Pain in your upper abdomen and back typically signals a problem with an internal organ in the affected area. The pain usually originates in the problematic organ and radiates to the back. Several medical conditions can elicit this pain pattern. The organs most likely to be involved include the gallbladder, pancreas, kidneys, stomach and small intestine.
Sudden pain in the right upper abdomen that radiates to the back near the right shoulder blade might signal a problem with your gallbladder. Biliary colic describes gallbladder pain lasting less than 6 hours caused by temporary blockage of a duct that allows bile to drain from the gallbladder into the small bowel. Pain that lasts longer than 6 hours usually indicates acute cholecystitis, or inflammation of the gallbladder due to persistent blockage of the drainage duct. Repeated attacks of biliary colic or acute cholecystitis can lead to a condition called chronic cholecystitis. With each of these conditions, duct blockage usually occurs due to gallstones. Nausea, vomiting and low-grade fever often accompany upper abdominal and back pain during a gallbladder attack.
Pancreatic disease commonly elicits pain in the center of the upper abdomen with radiation to the back. Inflammation of the pancreas, or pancreatitis, is a possible culprit. With acute pancreatitis, steady severe pain develops suddenly or over a few days often accompanied by nausea, vomiting, clammy skin, and rapid heart and breathing rates. With chronic pancreatitis, the pain is typically less severe and occurs more intermittently, usually after meals. The pain episodes recur over time and might be accompanied by symptoms of failing pancreatic function, such as weight loss, fatigue, abdominal bloating, excess intestinal gas and greasy stools. Cancerous or noncancerous pancreatic tumors can also potentially cause central, upper abdominal and back pain.
Your kidneys reside behind the upper abdominal organs to either side of the spine, partially protected by the lower rib cage in the back. Kidney stones and infections can cause upper abdominal and back pain on the right or left, depending on which kidney is affected. With a kidney stone, the pain tends to be more sudden and severe than typically occurs with a kidney infection, or pyelonephritis. Fever, chills, increased urinary frequency and burning with urination commonly accompany upper abdominal and back pain with pyelonephritis. Additional signs and symptoms that might occur with a kidney stone include blood in the urine, clammy skin, and nausea with or without vomiting.
Peptic Ulcer Disease
With peptic ulcers disease, erosions develop in the lining of the stomach or the first part of the small intestine, the duodenum. Ulcers that erode through the wall of the stomach or duodenum and cause a hole, or perforation, characteristically cause intense pain in the central or left upper abdomen. This pain often radiates to the central or shoulder area of the back, depending on the site of the perforation. Ulcers that have not perforated often cause intermittent, gnawing upper abdominal pain but back pain is absent.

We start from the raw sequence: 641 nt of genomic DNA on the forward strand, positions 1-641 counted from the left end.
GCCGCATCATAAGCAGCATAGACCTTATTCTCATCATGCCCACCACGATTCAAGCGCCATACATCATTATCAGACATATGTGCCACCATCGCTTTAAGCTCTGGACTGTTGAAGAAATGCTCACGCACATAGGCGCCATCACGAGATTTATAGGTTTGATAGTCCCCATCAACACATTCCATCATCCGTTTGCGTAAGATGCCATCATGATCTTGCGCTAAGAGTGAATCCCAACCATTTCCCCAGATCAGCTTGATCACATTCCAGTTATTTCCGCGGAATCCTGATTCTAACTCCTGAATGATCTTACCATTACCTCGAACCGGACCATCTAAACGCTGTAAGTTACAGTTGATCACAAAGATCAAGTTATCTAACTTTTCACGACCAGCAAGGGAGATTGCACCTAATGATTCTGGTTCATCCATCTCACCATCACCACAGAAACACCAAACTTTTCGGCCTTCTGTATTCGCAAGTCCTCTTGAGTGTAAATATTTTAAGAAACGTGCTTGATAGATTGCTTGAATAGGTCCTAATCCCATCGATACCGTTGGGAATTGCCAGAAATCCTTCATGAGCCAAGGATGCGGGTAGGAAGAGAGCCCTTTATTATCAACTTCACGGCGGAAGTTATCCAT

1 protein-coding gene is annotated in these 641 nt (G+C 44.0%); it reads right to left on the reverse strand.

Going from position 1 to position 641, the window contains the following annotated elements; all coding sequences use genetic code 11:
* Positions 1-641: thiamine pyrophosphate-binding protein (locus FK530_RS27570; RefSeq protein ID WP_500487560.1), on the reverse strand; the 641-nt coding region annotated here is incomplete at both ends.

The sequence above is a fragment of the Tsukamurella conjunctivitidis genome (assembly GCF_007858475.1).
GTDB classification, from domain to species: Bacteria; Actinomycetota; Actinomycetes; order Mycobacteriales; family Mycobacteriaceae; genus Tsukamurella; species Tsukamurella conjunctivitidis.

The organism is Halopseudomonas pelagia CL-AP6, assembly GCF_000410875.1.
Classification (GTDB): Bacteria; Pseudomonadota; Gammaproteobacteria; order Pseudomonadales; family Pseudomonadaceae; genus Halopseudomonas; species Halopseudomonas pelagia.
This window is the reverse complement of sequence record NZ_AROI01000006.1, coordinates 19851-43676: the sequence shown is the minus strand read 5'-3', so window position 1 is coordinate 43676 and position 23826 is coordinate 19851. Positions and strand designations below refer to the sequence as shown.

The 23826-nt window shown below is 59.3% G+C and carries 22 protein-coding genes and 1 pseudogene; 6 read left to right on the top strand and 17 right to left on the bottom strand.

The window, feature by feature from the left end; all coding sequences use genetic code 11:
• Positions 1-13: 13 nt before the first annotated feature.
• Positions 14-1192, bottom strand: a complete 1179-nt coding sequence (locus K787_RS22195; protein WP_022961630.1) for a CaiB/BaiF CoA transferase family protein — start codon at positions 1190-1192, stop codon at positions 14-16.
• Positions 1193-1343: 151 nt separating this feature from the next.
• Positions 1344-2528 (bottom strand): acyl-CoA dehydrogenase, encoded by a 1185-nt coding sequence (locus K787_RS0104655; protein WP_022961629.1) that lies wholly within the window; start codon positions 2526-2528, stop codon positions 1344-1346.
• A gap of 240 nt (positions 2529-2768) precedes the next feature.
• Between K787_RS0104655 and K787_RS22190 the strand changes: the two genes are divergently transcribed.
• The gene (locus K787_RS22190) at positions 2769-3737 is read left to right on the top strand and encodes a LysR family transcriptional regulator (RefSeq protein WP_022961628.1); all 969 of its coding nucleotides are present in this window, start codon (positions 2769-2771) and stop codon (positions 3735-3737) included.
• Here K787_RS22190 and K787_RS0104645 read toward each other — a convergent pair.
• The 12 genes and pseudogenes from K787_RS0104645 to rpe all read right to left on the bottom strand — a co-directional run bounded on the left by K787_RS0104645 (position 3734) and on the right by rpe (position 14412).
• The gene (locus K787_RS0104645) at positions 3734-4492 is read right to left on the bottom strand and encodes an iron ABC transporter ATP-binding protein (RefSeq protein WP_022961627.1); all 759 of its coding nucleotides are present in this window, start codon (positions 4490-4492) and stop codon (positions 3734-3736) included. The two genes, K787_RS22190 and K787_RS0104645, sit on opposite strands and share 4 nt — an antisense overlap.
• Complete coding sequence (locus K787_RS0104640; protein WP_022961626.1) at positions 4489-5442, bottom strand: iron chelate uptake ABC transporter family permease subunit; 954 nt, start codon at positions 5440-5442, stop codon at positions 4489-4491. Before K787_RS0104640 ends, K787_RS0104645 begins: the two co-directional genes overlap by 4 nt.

The conditions discussed represent some of the most common ailments associated with upper abdominal and back pain but other conditions might also provoke these symptoms. Examples include:
- Atypical presentation of a heart attack
- Inflammation of the sac around the heart, or pericarditis
- Tearing of the inner wall of the aorta, or aortic aneurysm dissection
- Atypical presentation of a lung blood clot, or pulmonary embolism
- Esophageal inflammation or cancer
- Spleen enlargement or injury
- Collection of pus in the liver, or a liver abscess
- Inflammatory bowel disease with associated spinal arthritis
Warnings and Precautions
Because upper abdominal and back pain can signal a potentially serious or life-threatening condition, contact your doctor right away if you develop these symptoms. Seek immediate medical care if your pain began after a blow to the chest, back or abdomen, is severe or worsening, or accompanied by any warning signs or symptoms, including:
- Chest pain, pressure or discomfort
- Jaw, neck or arm pain
- Shortness of breath or difficulty breathing
- Fever, chills or clammy skin
- Rapid heart and/or breathing rate
- Nausea and vomiting
- Dizziness, lightheadedness or fainting
- BMJ: Acute Cholecystitis
- Merck Manual Professional Version: Acute Pancreatitis
- Merck Manual Professional Version: Chronic Pancreatitis
- Merck Manual Professional Version: Peptic Ulcer Disease
- Surgery: Basic Science and Clinical Evidence, 2nd Edition; Jeffrey Norton, et al.
- American Family Physician: Evaluation of Acute Abdominal Pain in Adults